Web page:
It was £35 return including cabin and coach transfer and isn’t much more expensive now. The cabins are best described as snug. My Brother in Law who is a submariner uttered the words “Bloody hell, its tight in here” when we went in to claim our bunks.

I had a pre determined reason to go to Brugge that weekend. It was partially Christmas shopping and partially recce for my trip to the Ronde Cyclo for the following spring. What followed was something quite special!

We left the ferry and took the coach into Brugge before meeting up with a friend of mine (another cycling nut) from Amsterdam. The train and coach station converged so it was easy to meet up before sauntering across the cobbles into town.

I know that people criticise Brugge for being commercialised and more expensive than other towns in Flanders but there is a magic and ambience to the place that I think is unique.

After getting a breakfast we looked for somewhere to quench the sort of thirst only a night bobbing about in the North Sea can give you. 21 Draughts was the destination we found.

The service and expertise were amazing and it was there I took my first sips of delights such as Brugge Trippel and Bornhem, drinks that remain on my list to this day.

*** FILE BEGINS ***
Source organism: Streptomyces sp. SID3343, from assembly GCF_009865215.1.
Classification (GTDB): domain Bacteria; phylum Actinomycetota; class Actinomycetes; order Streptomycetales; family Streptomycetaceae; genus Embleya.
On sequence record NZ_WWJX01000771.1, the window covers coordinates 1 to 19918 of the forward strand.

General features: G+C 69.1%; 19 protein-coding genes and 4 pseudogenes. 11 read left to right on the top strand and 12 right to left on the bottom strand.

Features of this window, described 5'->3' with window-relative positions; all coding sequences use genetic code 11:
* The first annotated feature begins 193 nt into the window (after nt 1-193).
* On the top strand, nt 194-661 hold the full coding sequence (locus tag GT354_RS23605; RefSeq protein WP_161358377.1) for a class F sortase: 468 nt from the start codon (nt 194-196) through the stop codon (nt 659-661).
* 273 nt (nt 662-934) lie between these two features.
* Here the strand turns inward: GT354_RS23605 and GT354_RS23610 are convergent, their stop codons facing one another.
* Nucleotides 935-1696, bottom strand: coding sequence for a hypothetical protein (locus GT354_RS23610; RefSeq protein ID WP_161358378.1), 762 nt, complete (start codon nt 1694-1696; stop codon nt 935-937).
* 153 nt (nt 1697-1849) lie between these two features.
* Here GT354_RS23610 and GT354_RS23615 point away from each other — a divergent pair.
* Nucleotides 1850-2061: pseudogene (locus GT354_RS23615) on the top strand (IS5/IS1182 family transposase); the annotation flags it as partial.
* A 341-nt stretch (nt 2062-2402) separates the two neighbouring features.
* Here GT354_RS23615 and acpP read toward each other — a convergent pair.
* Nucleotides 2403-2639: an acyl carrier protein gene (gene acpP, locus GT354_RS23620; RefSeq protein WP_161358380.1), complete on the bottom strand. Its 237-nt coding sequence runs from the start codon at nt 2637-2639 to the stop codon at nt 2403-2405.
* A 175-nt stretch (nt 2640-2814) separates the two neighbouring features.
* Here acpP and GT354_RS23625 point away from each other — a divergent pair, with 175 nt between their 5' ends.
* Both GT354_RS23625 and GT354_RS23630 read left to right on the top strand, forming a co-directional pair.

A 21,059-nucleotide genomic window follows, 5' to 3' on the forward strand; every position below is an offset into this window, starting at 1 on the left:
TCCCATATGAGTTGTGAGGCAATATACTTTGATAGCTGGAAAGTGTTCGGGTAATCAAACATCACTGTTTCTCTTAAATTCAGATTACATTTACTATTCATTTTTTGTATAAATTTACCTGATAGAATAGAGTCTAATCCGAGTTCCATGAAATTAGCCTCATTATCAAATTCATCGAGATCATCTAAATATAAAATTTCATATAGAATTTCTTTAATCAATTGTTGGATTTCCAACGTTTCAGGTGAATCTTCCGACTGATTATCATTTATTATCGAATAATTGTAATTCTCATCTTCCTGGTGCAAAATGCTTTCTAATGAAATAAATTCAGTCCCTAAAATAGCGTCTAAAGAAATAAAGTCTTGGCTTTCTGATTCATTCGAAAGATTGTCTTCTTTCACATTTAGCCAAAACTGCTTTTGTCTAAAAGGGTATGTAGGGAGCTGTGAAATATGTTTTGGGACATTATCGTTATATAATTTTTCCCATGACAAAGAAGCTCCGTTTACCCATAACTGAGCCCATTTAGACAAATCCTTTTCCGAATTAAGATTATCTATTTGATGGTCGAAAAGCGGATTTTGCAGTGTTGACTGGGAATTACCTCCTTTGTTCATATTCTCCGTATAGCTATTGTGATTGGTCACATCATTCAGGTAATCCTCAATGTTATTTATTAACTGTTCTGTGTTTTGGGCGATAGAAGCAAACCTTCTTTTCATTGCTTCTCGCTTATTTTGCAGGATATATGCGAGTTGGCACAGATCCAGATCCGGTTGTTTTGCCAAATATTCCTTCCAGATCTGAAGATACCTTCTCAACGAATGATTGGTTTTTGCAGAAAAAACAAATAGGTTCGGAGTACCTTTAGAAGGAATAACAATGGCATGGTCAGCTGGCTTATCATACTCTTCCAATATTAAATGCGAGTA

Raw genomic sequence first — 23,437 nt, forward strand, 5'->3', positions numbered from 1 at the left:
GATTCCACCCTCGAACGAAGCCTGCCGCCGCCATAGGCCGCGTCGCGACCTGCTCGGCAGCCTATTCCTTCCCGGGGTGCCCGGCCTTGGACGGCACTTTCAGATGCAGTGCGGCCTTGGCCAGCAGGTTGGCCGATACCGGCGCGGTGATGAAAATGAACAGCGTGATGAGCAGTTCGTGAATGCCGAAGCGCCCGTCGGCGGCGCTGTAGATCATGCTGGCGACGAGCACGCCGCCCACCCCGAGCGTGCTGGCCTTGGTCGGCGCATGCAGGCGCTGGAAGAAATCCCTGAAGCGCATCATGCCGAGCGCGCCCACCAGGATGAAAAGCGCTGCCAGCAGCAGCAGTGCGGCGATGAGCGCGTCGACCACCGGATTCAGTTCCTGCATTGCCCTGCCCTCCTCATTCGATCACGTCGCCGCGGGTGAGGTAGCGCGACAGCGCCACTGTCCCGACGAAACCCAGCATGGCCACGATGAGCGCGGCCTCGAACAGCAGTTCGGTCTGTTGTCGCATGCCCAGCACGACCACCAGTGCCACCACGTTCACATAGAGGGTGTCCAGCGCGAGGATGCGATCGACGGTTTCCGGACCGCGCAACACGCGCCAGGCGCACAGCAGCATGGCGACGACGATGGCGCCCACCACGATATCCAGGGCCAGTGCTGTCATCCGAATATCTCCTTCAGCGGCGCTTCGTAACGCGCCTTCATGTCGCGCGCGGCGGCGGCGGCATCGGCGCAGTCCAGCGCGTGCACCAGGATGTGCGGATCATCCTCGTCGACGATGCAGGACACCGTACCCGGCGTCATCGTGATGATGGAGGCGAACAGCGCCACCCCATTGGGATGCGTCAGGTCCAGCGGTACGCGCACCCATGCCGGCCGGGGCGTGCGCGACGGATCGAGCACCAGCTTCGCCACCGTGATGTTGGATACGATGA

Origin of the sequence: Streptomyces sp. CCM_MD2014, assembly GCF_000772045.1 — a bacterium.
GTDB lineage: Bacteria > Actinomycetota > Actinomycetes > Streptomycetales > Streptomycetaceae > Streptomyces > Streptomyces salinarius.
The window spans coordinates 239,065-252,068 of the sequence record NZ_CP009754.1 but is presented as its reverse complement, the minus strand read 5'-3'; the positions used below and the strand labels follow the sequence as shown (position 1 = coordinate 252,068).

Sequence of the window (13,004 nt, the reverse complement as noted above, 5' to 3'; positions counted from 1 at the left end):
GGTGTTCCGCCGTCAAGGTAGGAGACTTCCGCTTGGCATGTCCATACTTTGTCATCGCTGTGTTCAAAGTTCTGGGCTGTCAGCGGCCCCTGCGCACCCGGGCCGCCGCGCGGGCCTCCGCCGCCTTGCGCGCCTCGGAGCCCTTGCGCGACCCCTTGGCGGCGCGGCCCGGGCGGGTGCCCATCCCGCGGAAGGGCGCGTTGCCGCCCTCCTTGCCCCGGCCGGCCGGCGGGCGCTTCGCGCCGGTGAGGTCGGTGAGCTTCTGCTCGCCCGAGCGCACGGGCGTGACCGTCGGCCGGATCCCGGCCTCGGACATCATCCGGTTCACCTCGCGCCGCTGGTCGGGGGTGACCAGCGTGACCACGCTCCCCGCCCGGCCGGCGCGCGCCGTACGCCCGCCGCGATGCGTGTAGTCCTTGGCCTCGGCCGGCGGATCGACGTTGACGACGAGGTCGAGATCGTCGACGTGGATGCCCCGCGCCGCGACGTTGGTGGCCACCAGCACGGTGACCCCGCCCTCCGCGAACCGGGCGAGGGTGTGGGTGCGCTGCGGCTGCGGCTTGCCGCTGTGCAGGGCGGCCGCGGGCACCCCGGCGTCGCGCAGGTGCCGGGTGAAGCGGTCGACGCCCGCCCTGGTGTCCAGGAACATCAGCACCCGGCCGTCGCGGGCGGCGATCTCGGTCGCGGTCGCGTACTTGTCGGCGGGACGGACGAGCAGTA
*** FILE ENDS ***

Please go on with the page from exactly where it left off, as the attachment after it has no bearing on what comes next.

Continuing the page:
As opposed to getting out and sightseeing for the day, we didn’t leave until we needed to catch the last shuttle to the boat back to Hull, only pausing for a cone of frites and mayo… naturally.

When I went back for the RVV cyclo the bar was still there and the wife enjoyed one too many before driving to Oudenaarde to meet me the next day after the sportive. However the next time we went back to the town the bar was closed and gone.

21 Draughts is still loved and talked about in our family and much missed. A lovely spot just back from the square and reasonably stocked and priced.

It’s trips and experiences like these that make my love for Flanders and its ale so strong, and despite my favourite bar no longer being there, I hope one day to take the foam off one in the the town.